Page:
By Luke Baynes
The concept of the Plant a Row for the Hungry program is simple: if you plant, plant an extra row in your garden for those in need.
Plant a Row, a national public service program launched in 1995 by the Garden Writers Association, was adopted by the Williston community in 2006. The program is a collaboration between Williston members of the University of Vermont Extension Master Gardener program, the Williston Department of Parks and Recreation and the Williston Observer. Produce from Williston’s Plant a Row program was initially donated to food pantries in St. George and Hinesburg before Williston founded its own food shelf in 2008.
Cathy Michaels, president of the Williston Community Food Shelf, expressed appreciation for community support over the years.
“The families are always very, very thankful to receive fresh veggies due to the cost of buying them in the stores,” Michaels wrote in an email to the Observer. “The veggies often disappear quickly, and what is left is refrigerated until the next shift.”
Food Shelf volunteer Ruth McGill said the program is based on the honor system.
“We just trust that people who need it are coming,” McGill said.
In addition to produce from local residents who plant an extra row in their home gardens, the Food Shelf receives fresh fruit and veggies from local Master Gardeners who work a section of the Williston Community Garden that is donated by the town.
Veteran Master Gardener June Jones said the initiative is entirely volunteer-based and relies on a rotating group of green thumbs.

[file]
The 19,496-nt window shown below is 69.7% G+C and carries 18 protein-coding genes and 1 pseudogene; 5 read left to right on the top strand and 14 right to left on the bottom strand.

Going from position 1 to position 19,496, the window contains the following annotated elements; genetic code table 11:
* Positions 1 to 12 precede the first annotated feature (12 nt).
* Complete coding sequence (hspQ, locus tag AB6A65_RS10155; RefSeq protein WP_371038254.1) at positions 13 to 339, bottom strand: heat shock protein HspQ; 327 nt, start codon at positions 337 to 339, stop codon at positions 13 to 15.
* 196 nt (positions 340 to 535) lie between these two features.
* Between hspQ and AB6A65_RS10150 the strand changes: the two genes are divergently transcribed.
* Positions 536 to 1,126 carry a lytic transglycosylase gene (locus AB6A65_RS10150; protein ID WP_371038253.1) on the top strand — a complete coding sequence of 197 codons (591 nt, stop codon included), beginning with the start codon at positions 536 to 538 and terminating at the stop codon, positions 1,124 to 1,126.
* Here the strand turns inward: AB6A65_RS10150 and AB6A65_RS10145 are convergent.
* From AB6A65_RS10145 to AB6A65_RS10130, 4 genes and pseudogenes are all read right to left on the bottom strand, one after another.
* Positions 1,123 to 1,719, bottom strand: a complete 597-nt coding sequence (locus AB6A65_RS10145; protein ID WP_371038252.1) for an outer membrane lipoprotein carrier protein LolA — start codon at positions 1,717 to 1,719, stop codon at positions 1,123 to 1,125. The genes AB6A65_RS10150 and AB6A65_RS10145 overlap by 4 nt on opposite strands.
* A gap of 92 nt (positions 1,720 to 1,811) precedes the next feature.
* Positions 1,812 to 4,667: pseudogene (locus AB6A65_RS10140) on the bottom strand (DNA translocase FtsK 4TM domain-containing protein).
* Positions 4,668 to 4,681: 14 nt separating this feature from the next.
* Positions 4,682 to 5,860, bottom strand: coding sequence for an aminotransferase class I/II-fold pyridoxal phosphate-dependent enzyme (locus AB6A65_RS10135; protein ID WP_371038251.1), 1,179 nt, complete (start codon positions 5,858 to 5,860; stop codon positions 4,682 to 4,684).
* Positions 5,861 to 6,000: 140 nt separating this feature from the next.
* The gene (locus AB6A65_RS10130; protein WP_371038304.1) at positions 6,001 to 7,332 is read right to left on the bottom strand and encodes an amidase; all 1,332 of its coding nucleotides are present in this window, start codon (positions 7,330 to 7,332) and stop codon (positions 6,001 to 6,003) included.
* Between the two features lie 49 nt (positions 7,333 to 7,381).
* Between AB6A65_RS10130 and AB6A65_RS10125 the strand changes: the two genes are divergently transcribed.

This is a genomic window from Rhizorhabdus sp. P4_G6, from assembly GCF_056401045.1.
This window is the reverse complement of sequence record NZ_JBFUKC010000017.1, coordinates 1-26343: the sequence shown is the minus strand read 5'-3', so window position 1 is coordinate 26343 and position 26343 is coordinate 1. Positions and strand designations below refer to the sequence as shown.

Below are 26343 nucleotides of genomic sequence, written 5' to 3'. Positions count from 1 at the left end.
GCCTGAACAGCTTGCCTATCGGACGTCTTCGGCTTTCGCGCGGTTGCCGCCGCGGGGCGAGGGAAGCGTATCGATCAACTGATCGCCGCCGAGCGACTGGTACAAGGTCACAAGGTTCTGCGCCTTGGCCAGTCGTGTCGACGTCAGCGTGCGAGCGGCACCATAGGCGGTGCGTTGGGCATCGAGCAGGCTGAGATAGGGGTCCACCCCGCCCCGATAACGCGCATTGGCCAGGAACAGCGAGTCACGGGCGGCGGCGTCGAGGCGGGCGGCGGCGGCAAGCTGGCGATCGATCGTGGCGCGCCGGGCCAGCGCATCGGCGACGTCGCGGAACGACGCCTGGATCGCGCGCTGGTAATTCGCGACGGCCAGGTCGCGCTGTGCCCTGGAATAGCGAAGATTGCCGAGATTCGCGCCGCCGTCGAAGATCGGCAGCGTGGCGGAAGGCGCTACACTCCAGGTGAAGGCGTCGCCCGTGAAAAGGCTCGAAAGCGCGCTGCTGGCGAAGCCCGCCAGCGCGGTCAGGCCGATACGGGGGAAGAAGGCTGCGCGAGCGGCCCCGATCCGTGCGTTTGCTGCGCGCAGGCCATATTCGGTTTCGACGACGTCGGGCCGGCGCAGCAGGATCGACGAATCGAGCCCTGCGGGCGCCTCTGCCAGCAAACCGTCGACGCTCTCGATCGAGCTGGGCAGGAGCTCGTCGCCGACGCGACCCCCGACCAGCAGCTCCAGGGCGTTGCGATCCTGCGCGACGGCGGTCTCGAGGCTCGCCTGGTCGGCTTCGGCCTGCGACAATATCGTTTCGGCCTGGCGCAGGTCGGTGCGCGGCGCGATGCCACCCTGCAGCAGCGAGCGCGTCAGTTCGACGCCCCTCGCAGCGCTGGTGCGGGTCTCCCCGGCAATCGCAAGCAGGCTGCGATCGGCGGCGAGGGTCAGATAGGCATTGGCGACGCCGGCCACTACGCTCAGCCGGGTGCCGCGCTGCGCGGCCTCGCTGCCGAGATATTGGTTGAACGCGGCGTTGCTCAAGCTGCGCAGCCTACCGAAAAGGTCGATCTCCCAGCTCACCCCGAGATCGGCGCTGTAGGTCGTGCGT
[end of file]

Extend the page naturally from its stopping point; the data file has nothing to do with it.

“You never know how many people are going to show up, but, as a rule, over the summer, we seem to get seven people showing up to work, except it isn’t always the same people,” said Jones.
Williston Director of Parks and Recreation Kevin Finnegan said the last of the Community Garden’s 25 plots was rented on May 30. He noted that while it isn’t a requirement for people to donate their excess produce from Community Garden plots to the Food Shelf, it’s strongly encouraged.
“I think most people are pretty good at giving their overages to the Food Shelf,” Finnegan said.
Jones observed that despite a decrease in the amount of produce harvested last year, the program continues to evolve.
“You learn from each other, that’s what I like about it,” said Jones. “No matter how much gardening you’ve done, when you work with different people you learn something new from them because they do it a different way or know something that you haven’t learned yet.”
The Williston Community Food Shelf—located at 300 Cornerstone Drive, Suite 115—is open Tuesdays from 5 p.m. to 6:30 p.m., Thursdays from 9 a.m. to 11 a.m. and Saturdays from 9 a.m. to 11 a.m.